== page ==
The good news is that the story of evolution is not only a story of the survival of cooperative communities but also a story of repeating patterns that can be understood through geometry, the mathematics of putting structure into space. Humans didn’t create geometry—they derived it from studying the structure of the Universe because it provides a way of understanding the organization of Nature. As Plato wrote, “Geometry existed before creation.”

The repeating patterns of the new geometry, fractal geometry, reveal a surprising insight into the nature of the Universe’s structure. Even though we know in the pit of our stomach that we are at a crisis point, fractal geometry makes it clear, as I’ll explain later, that the planet has been in dire straits before. Each time, though there were casualties along the way (most notoriously dinosaurs), something better emerged out of the crisis.

The mathematical computations involved in fractal geometry are actually quite simple; equations use only multiplication, addition, and subtraction. When one of these equations is solved, the answer is reinserted into the original equation and solved again. This “recursive” pattern can be repeated infinitely. When fractal equations are repeatedly solved over a million times (computations made possible by the advent of powerful computers), visual geometric patterns emerge. It turns out that an inherent characteristic of fractal geometry is the creation of ever-repeating, “self-similar” patterns nested within one another. The traditional Russian matryoshka doll provides a great image for understanding fractal patterns. A symbol of motherhood and fertility, the doll is actually a set of wooden dolls of decreasing size that nest into each other. Each doll is a miniature though not necessarily exact replica of the larger ones.

Just like Russian nesting dolls, the repeating patterns in Nature make its fractal organization clear. For example, the pattern of twigs on a tree branch resembles the pattern of limbs branching off the trunk. The pattern of a major river is similar to the patterns of its smaller tributaries. In the human lung, the pattern of branching along the large bronchus airway is repeated in the smaller bronchioles. No matter how complicated organisms are, they display repetitive patterns.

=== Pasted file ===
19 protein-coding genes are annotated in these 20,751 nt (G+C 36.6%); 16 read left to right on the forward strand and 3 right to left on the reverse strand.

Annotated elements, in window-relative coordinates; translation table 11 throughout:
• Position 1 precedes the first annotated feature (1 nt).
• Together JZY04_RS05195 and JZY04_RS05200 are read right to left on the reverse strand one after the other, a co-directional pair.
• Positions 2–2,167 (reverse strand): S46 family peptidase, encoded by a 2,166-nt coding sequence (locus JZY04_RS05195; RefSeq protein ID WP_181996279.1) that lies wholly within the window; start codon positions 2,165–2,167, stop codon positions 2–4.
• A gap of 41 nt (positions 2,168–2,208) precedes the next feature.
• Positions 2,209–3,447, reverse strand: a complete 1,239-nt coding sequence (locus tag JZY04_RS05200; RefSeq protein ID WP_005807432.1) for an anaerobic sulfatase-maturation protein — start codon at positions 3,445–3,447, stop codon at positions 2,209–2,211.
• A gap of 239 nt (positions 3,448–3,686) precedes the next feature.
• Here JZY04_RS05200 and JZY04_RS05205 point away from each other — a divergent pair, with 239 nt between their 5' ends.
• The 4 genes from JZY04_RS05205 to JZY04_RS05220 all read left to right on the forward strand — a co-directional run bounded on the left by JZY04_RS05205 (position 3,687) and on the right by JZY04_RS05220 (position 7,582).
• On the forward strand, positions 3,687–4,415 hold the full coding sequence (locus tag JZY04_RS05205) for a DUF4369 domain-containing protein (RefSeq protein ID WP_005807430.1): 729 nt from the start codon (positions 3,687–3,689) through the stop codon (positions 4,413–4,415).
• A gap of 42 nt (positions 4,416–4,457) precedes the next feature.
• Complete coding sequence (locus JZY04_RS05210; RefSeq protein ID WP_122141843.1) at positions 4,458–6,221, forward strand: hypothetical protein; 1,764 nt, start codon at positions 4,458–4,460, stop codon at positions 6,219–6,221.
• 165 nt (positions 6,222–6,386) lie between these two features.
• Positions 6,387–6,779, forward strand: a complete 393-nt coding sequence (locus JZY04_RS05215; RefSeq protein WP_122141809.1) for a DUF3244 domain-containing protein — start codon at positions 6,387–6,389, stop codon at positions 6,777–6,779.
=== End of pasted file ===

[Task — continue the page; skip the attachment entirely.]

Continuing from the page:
These iterative patterns help make the natural world more comprehensible. Despite the evolution of increasing complexity in the structure of cooperative multicellular communities, the amazing fact is that in the physiology of humans—the organisms that are presumably at the top of the evolutionary ladder—there are no new functions that aren’t already present in simple cells at the bottom of the evolutionary ladder. Digestive, excretory, cardiovascular, nervous, and even immune systems are present in virtually all of the single cells that comprise our bodies. Show me a function in your human body and I’ll show you where it originally arose in the single cell. These repeating fractal patterns mean that everything we learn from Nature’s simple organisms applies to more complex organisms as well as to us humans. So if you want to understand the nature of the Universe, you don’t have to take on the whole thing—you can study its components as I did when I was a cell biologist. Fractal geometry’s repeating patterns provide a scientific framework for the principle that mystics call “as above, so below.” We are clearly part of the Universe, not an add-on afterthought whose job is to “conquer” Nature.

A biosphere built on the repetitive patterns of fractal geometry also offers an opportunity to predict the future of evolution by looking back on its history. In contrast, conventional Darwinian theory holds that evolution is initiated by random mutations, genetic “accidents,” which implies that we cannot predict the future. But following in the footsteps of cells, our future should be one of more and more cooperation and more and more harmony so that humans (starting with pair-bonded twos) can learn to cooperate to form the larger evolved communal organism defined as humanity.

Instead of cursing our bad luck in relationships, we need to recognize that our efforts at bonding are a fundamental drive of Nature and that these bonds can be cooperative and harmonious. We need to heed Rumi’s sage advice: “Yesterday I was clever, so I wanted to change the world. Today I am wise, so I am changing myself.” When we start living in harmony with Nature (and with ourselves), we can move on to creating The Honeymoon Effect in our lives, where relationships are based on love, cooperation, and communication. In the next chapter, we’ll explore the most fundamental form of communication among organisms: energy vibrations.

Image by coolcal2111, courtesy of Creative Commons licensing. 


Related Posts

Do NOT follow this link or you will be banned from the site!